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Entropy 2018, 20(4), 285;

Maximum Entropy and Theory Construction: A Reply to Favretti

Energy and Resources Group, and Department of Environmental Science, Policy & Management, University of California at Berkeley, Berkeley, CA 94720, USA
Received: 26 December 2017 / Revised: 5 March 2018 / Accepted: 5 March 2018 / Published: 14 April 2018
(This article belongs to the Special Issue Entropy and Its Applications across Disciplines)
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In the maximum entropy theory of ecology (METE), the form of a function describing the distribution of abundances over species and metabolic rates over individuals in an ecosystem is inferred using the maximum entropy inference procedure. Favretti shows that an alternative maximum entropy model exists that assumes the same prior knowledge and makes predictions that differ from METE’s. He shows that both cannot be correct and asserts that his is the correct one because it can be derived from a classic microstate-counting calculation. I clarify here exactly what the core entities and definitions are for METE, and discuss the relevance of two critical issues raised by Favretti: the existence of a counting procedure for microstates and the choices of definition of the core elements of a theory. I emphasize that a theorist controls how the core entities of his or her theory are defined, and that nature is the final arbiter of the validity of a theory. View Full-Text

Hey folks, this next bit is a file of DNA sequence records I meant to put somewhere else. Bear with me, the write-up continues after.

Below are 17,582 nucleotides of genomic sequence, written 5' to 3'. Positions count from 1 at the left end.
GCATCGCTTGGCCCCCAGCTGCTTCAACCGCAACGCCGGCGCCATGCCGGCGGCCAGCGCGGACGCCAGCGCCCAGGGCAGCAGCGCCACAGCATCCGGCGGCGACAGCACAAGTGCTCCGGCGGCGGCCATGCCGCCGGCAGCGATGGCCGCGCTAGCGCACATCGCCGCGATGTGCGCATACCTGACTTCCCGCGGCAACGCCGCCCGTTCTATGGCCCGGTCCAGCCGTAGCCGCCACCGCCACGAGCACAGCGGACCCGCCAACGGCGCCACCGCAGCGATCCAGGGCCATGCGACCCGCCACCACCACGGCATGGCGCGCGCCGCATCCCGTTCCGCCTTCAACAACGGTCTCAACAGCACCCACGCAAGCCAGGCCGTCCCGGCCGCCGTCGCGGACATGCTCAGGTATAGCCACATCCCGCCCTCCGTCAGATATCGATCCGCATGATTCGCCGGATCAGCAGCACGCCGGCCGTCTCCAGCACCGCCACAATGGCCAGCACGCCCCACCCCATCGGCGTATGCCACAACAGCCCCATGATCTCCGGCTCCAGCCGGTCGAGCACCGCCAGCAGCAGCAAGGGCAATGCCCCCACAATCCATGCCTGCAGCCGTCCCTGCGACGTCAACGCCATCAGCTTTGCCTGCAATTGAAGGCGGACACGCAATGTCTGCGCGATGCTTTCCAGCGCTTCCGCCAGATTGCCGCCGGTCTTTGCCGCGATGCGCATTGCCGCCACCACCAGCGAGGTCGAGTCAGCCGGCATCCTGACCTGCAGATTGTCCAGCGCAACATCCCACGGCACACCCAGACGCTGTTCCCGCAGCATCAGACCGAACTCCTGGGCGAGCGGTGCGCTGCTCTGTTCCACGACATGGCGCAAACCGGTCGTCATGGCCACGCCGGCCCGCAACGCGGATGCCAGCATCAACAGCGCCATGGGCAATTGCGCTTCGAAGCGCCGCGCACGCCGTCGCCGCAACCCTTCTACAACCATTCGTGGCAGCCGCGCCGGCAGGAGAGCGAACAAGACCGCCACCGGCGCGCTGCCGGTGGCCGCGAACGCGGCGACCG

Keywords: maximum entropy; ecology; macroecology; abundance; metabolism; ecological theory maximum entropy; ecology; macroecology; abundance; metabolism; ecological theory
This is an open access article distributed under the Creative Commons Attribution License which permits unrestricted use, distribution, and reproduction in any medium, provided the original work is properly cited (CC BY 4.0).

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Harte, J. Maximum Entropy and Theory Construction: A Reply to Favretti. Entropy 2018, 20, 285.

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